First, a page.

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April 9, 2014

Jonathan Tobin: Why Did Kerry Lie About Israeli Blame?

Samuel G. Freedman: A resolution 70 years later for a father's unsettling legacy of ashes from Dachau

Jessica Ivins: A resolution 70 years later for a father's unsettling legacy of ashes from Dachau

Kim Giles: Asking for help is not weakness

Kathy Kristof and Barbara Hoch Marcus: 7 Great Growth Israeli Stocks

Matthew Mientka: How Beans, Peas, And Chickpeas Cleanse Bad Cholesterol and Lowers Risk of Heart Disease

Sabrina Bachai: 5 At-Home Treatments For Headaches

The Kosher Gourmet by Daniel Neman Have yourself a matzo ball: The secrets bubby never told you and recipes she could have never imagined

April 8, 2014

Lori Nawyn: At Your Wit's End and Back: Finding Peace

Susan B. Garland and Rachel L. Sheedy: Strategies Married Couples Can Use to Boost Benefits

David Muhlbaum: Smart Tax Deductions Non-Itemizers Can Claim

Jill Weisenberger, M.S., R.D.N., C.D.E : Before You Lose Your Mental Edge

Dana Dovey: Coffee Drinkers Rejoice! Your Cup Of Joe Can Prevent Death From Liver Disease

Chris Weller: Electric 'Thinking Cap' Puts Your Brain Power Into High Gear

The Kosher Gourmet by Marlene Parrish A gift of hazelnuts keeps giving --- for a variety of nutty recipes: Entree, side, soup, dessert

April 4, 2014

Rabbi David Gutterman: The Word for Nothing Means Everything

Charles Krauthammer: Kerry's folly, Chapter 3

Amy Peterson: A life of love: How to build lasting relationships with your children

John Ericson: Older Women: Save Your Heart, Prevent Stroke Don't Drink Diet

John Ericson: Why 50 million Americans will still have spring allergies after taking meds

Cameron Huddleston: Best and Worst Buys of April 2014

Stacy Rapacon: Great Mutual Funds for Young Investors

Sarah Boesveld: Teacher keeps promise to mail thousands of former students letters written by their past selves

The Kosher Gourmet by Sharon Thompson Anyone can make a salad, you say. But can they make a great salad? (SECRETS, TESTED TECHNIQUES + 4 RECIPES, INCLUDING DRESSINGS)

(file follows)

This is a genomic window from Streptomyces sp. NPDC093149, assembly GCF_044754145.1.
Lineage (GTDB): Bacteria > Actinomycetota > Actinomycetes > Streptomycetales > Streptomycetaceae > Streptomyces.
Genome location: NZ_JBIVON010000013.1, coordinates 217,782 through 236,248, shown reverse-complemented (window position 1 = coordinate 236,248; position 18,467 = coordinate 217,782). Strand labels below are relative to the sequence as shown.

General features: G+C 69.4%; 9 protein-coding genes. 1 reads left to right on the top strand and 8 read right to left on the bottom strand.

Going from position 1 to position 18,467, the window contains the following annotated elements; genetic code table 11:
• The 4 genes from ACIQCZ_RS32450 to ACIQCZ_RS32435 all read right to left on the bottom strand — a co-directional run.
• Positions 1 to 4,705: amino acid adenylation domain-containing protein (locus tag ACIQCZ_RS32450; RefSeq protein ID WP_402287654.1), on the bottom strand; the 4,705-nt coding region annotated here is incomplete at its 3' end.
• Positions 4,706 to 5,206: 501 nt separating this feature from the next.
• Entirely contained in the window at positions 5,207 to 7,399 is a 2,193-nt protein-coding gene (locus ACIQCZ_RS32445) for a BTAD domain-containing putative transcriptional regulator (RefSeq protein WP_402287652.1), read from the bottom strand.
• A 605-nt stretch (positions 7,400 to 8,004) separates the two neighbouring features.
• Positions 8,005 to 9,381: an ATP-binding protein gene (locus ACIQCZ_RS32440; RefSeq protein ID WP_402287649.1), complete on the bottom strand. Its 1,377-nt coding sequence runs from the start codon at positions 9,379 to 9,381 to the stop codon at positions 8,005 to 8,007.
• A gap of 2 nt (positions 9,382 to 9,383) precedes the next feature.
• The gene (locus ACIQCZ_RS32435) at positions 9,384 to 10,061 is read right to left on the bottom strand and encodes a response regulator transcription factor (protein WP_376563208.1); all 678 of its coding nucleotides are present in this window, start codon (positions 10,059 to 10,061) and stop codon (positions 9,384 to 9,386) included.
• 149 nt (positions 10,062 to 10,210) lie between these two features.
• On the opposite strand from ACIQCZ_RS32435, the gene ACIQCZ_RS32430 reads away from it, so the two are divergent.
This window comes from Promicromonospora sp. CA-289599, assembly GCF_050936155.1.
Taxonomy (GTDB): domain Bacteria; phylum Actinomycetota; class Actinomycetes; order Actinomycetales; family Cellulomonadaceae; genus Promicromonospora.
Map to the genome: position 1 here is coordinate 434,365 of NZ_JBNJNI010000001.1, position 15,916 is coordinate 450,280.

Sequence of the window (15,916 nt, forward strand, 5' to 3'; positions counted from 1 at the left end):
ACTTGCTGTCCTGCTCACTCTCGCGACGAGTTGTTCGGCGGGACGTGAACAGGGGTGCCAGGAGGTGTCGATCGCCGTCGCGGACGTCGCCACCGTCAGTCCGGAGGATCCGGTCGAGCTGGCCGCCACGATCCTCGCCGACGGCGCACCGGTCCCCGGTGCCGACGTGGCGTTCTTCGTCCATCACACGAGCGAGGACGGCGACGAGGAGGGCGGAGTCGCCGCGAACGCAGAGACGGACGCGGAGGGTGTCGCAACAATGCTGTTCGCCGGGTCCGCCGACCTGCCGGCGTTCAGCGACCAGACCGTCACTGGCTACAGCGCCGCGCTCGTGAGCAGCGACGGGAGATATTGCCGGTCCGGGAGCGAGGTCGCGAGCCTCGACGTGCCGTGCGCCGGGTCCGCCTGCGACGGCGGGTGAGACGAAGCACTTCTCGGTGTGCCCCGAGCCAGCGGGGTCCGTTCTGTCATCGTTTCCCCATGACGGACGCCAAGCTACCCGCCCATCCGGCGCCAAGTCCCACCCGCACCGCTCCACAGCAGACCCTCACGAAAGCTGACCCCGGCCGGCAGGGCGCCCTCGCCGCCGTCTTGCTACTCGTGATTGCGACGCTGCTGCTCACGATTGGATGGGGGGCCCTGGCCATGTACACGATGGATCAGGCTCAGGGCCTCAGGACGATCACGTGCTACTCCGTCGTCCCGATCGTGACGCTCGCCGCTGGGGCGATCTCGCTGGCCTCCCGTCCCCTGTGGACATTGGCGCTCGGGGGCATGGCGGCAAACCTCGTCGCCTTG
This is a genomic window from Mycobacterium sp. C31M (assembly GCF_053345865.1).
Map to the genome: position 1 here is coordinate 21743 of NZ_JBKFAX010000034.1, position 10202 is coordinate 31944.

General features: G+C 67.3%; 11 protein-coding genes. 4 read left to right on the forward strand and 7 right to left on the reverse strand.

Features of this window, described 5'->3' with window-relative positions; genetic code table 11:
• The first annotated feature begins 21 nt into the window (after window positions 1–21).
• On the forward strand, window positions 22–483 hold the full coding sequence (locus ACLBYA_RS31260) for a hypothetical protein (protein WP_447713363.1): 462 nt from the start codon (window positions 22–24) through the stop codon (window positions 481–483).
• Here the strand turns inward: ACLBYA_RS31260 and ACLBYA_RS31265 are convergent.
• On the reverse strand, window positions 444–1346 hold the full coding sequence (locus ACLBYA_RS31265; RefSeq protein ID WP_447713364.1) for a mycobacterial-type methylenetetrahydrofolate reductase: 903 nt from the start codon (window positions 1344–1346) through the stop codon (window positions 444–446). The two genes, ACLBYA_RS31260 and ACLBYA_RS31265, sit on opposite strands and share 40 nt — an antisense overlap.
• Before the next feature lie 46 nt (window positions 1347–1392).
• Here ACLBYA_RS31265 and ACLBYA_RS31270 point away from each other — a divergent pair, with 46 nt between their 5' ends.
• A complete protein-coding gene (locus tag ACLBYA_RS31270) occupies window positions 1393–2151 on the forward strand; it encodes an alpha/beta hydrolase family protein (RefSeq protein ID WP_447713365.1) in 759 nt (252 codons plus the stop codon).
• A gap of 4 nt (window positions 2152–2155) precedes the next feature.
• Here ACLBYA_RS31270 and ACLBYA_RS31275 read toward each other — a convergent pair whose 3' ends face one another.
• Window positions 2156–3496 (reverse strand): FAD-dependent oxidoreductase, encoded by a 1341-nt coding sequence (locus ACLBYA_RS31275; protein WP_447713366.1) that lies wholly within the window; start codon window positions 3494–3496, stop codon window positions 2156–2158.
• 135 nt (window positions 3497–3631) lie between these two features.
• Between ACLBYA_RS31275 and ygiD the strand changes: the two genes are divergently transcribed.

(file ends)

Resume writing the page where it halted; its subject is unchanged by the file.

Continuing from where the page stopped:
April 2, 2014

Paul Greenberg: Death and joy in the spring

Dan Barry: Should South Carolina Jews be forced to maintain this chimney built by Germans serving the Nazis?

Mayra Bitsko: Save me! An alien took over my child's personality

Frank Clayton: Get happy: 20 scientifically proven happiness activities

Susan Scutti: It's Genetic! Obesity and the 'Carb Breakdown' Gene

Lecia Bushak: Why Hand Sanitizer May Actually Harm Your Health

Stacy Rapacon: Great Funds You Can Own for $500 or Less

Cameron Huddleston: 7 Ways to Save on Home Decor

The Kosher Gourmet by Steve Petusevsky Exploring ingredients as edible-stuffed containers (TWO RECIPES + TIPS & TECHINQUES)

Jewish World Review Nov. 21, 2006 / 30 Mar-Cheshvan, 5767

The Press: Ideology vs. Incompetence

By Pat Sajak


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http://www.JewishWorldReview.com | In our increasingly polarized political atmosphere, I live in two very different worlds. I've spend much of my life in show business (and the news business), so I tend to have a lot of liberal-leaning friends, and, when it comes to politics, I travel in mostly conservative circles. I have no problem with that; heck, I was a fan of both the Cubs and White Sox when I was growing up in Chicago, and that was practically against the law.